Search result(s) - dirâ-dirâ

dirâ-dirâ

Hiligaynon

(H) Rather well to do, but not rich; having a moderate living or income. Inanák siá sang isá ka panimaláy nga may dirâdirâ. He is the scion of a rather well-to-do family. (see dawâ-dawâ).



a

Hiligaynon

Ah, Oh, Well, Why. A, amó gid inâ. Ah, that is it, certainly. A, ikáw galî ang nagabút. Oh, it is you, that have come. A, bayái (pabayái) lang ang mga bátà dirâ. Well, leave the children there alone. A, pagkaláut sang ákon kapaláran! Oh, how unfortunate I am! A, indì ka magsapák sinâ. Why, don't take any notice of it. (see ah).


agád-ágad

Hiligaynon

Freq. of ágad. Also: To wait for, expect. Indì ka magdúgay dirâ, kay agád-agádon ko ikáw sing diótay nga oras lámang. Don't tarry there long, for I will wait for you only a short while. (see angán-angán, hulát).


ági

Hiligaynon

Passage, trace, incident, event; to go by, pass by, pass through. Ang mga ági kag bilín sang salâ. The traces and remains of sin. Ang mga ági sang íya kabúhì. The incidents of his life. Kon magági ka dirí, hapíti kamí. If you pass this way, visit us. Indì ka makaági dirâ, kay nakodalán ang umá. You cannot pass through there, for the field is fenced in. Ang dalán nga íla ginágyan (ginagíhan)-. The road over which they passed-. Iági akó siníng tulún-an sa kay Fuláno. Kindly hand this book over to N.N. in passing. Buás ágyon ko ikáw. Tomorrow I'll call for you in passing (and take you along). Buás ágyan ko ikáw. Tomorrow I'll visit you on my way. Paágyon mo kamí sa ímo umá. Let us pass through your field. Dílì mo pagpaágyan sa íla ang áton umá. Don't allow them to pass through our field. Walâ pa akó kaági (makaági) dídto. I have never been there yet, I have had no occasion to pass that way, I have not seen or passed that place at all.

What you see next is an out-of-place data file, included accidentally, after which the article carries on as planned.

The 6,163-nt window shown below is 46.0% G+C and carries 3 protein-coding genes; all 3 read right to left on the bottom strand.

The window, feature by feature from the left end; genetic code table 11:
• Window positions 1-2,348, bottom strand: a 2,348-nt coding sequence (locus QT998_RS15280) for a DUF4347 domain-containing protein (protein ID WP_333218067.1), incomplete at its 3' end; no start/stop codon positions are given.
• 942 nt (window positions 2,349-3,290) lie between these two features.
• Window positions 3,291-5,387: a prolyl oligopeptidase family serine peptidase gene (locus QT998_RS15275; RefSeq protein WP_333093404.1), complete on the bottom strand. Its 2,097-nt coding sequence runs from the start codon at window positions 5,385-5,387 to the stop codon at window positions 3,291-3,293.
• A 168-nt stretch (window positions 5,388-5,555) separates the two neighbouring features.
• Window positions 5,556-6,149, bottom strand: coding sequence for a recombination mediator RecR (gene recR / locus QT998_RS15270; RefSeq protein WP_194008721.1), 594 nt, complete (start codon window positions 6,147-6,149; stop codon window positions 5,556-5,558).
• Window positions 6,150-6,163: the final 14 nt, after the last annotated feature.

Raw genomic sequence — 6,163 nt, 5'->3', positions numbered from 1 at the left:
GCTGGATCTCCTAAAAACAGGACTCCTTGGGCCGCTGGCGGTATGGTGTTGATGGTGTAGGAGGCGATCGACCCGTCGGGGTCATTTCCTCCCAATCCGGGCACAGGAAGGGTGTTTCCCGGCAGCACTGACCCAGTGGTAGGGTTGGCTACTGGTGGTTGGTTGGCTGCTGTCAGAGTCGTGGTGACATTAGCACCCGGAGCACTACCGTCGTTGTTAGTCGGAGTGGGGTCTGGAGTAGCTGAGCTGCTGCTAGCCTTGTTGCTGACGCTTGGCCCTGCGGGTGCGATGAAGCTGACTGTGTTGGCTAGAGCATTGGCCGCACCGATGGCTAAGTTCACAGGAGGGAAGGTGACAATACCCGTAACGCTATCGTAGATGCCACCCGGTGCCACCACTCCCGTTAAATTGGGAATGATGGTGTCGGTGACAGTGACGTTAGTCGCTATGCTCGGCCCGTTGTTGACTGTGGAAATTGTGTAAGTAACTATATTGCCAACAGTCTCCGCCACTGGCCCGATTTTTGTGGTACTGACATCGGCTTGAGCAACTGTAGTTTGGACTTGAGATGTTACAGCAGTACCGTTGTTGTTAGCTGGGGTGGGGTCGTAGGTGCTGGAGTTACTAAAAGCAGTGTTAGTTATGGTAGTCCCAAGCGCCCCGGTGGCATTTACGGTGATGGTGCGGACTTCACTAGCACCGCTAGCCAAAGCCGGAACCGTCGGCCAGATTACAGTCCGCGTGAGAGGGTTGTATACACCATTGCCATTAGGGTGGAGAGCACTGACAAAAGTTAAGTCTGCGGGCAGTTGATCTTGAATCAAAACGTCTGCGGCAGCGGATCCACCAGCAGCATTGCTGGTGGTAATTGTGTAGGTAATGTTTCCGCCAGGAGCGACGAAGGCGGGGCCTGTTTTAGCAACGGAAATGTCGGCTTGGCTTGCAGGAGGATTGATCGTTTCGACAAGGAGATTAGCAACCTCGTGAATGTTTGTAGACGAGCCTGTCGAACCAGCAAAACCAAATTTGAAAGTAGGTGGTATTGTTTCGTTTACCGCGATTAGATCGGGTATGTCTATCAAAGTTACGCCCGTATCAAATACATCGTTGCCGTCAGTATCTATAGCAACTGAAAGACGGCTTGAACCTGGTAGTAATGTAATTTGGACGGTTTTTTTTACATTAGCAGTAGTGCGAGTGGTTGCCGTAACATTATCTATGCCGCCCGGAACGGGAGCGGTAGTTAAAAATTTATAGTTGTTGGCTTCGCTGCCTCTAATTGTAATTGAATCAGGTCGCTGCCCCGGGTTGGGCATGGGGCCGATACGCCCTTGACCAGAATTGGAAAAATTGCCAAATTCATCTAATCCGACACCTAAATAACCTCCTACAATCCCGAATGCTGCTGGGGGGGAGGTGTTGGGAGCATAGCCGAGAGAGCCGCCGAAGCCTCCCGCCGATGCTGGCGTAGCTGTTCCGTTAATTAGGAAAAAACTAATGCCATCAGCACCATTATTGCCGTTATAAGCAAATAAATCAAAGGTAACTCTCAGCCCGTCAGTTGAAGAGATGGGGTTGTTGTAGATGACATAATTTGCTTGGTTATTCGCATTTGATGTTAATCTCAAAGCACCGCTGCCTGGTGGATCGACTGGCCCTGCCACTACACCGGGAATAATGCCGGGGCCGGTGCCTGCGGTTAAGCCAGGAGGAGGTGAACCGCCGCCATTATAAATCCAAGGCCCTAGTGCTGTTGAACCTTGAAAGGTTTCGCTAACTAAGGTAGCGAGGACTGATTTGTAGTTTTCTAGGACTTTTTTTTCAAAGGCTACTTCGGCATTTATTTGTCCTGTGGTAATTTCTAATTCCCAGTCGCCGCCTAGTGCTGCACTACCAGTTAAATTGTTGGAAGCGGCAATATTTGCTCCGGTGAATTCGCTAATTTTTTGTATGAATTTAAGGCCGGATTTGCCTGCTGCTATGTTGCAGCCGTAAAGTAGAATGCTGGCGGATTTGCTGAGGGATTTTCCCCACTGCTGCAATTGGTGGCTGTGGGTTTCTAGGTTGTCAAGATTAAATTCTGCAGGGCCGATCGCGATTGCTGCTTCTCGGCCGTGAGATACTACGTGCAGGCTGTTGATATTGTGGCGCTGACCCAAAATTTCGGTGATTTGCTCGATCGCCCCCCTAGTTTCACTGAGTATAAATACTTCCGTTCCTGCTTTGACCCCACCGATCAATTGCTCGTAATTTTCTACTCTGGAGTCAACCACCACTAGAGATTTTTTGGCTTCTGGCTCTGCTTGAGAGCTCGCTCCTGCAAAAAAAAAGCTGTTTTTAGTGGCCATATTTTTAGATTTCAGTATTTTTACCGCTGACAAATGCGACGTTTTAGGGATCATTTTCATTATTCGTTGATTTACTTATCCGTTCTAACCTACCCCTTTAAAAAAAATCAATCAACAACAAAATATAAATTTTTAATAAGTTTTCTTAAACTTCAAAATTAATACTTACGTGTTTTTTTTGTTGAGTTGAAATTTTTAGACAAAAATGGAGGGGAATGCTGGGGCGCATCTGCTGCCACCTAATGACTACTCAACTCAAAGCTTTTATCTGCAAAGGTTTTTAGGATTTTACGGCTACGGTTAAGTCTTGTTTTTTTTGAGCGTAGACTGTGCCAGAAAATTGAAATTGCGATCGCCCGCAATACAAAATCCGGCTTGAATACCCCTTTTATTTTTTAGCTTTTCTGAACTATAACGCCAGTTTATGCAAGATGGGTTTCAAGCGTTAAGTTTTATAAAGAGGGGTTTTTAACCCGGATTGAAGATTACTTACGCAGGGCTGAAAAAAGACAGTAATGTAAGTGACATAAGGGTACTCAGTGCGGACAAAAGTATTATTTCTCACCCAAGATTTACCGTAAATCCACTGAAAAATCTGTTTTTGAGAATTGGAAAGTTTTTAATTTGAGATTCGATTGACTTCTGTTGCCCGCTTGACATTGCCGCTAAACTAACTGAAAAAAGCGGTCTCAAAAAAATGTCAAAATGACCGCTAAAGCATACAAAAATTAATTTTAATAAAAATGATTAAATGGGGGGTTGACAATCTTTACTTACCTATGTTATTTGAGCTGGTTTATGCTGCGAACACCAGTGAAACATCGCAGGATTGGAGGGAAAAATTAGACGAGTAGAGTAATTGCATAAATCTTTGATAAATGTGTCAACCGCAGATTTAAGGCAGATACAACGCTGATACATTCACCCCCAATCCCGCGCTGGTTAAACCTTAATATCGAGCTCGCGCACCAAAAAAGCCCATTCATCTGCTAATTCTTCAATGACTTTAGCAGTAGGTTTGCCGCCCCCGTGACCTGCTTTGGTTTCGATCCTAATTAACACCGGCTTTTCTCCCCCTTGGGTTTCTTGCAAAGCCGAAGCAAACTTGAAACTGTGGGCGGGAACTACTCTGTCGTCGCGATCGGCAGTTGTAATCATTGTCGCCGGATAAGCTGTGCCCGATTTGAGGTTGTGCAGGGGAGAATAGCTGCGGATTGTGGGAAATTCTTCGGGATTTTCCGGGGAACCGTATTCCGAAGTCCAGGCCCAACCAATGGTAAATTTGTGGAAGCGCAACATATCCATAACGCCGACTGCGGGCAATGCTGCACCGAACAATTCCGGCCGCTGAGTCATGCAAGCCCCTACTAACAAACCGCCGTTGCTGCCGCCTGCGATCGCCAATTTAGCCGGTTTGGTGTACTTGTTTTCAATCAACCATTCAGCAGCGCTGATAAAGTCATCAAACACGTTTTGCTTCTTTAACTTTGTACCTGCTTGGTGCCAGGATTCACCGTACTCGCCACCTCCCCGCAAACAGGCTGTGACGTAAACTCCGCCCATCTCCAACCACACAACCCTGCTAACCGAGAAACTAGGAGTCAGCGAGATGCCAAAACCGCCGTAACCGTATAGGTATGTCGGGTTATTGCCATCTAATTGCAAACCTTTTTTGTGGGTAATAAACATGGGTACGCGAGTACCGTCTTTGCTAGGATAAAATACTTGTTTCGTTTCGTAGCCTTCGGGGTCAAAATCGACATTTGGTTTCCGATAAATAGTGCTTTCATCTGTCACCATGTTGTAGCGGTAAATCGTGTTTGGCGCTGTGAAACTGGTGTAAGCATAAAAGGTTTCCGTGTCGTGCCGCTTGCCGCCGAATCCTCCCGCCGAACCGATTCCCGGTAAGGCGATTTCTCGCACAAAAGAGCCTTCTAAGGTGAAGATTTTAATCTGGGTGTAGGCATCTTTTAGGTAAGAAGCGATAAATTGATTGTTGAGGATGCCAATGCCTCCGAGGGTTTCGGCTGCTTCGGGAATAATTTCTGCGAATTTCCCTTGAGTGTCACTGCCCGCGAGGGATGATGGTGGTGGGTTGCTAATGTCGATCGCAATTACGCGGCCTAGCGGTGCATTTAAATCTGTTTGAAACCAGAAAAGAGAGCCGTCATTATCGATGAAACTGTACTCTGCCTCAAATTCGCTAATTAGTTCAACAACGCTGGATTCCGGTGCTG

ágsik

Hiligaynon

To fly off, scatter, spray, splash, bespatter. Sang pagbí-al ko sang káhoy ang mga inágsap nagágsik sa malayô. When I split the wood, the chips flew to a distance. Naagsikán akó sang lúnang. I got bespattered with mud. Indì ka magpalapít dirâ, kay básì maagsikán ka sing binílbig nga bató. Don't go near there, for you may be hit by a flying piece of stone. Paagsiká ang bató. Let the stone-chips fly. (see ásang, ásik, ápok, lásik).


ahóy

Hiligaynon

An exclamation to draw another's attention: Hey! Hello! Ahoy! Ahóy, hulatá akó ánay. Hey, kindly wait for me. Ahóy! kamó dirâ! Kumarí kamó dirí kag bulígan nínyo kamí. Hello, you there! Come here and help us! (see hóy).


ákon

Hiligaynon

My, mine; by or through me; sa ákon-me; to, on, upon, from, away from, towards, in, at, into me. Ang ákon kálò. My hat. Akon iní nga baláy. This house is mine, -belongs to me. Yanâ nga umá ákon gid. That field is my own, -belongs to me alone. Dílì ákon iní nga tulún-an. This book is not mine or does not belong to me. Akon ginhímò iní. This was done by me, I did it. Akon siá pagaluasón. Through me he will get free, I will free him. Walâ siá paghigúgma sa ákon. He has no love for me, does not love me at all. Kon sa ákon lang walâ akó sing kabilinggan. As far as I am concerned I have nothing against it. Nagapalapít siá sa ákon. He is coming towards me, is approaching me. Sa dak-ú nga katístis ginhímò níya iní sa ákon. He did this to me very maliciously. Kútub sang paghalín níya dirí sa ákon túbtub nián walâ ko siá makítà. Since he went away from me until now I have not seen him. Sa ákon bántà índì na siá magbálik sa ákon. In my opinion he will not return to me any more. Kon kís-a dumángat sa ákon ang masubô nga panghunâhúna--. Now and then sad reflections come upon me--. (see nákon, ko, ímo, nímo, mo, íya, níya, ámon, námon, áton, náton, ta, ínyo, nínyo, íla, níla).

N.B. The difference between the use of "ákon" and "nákon, ko" is as follows: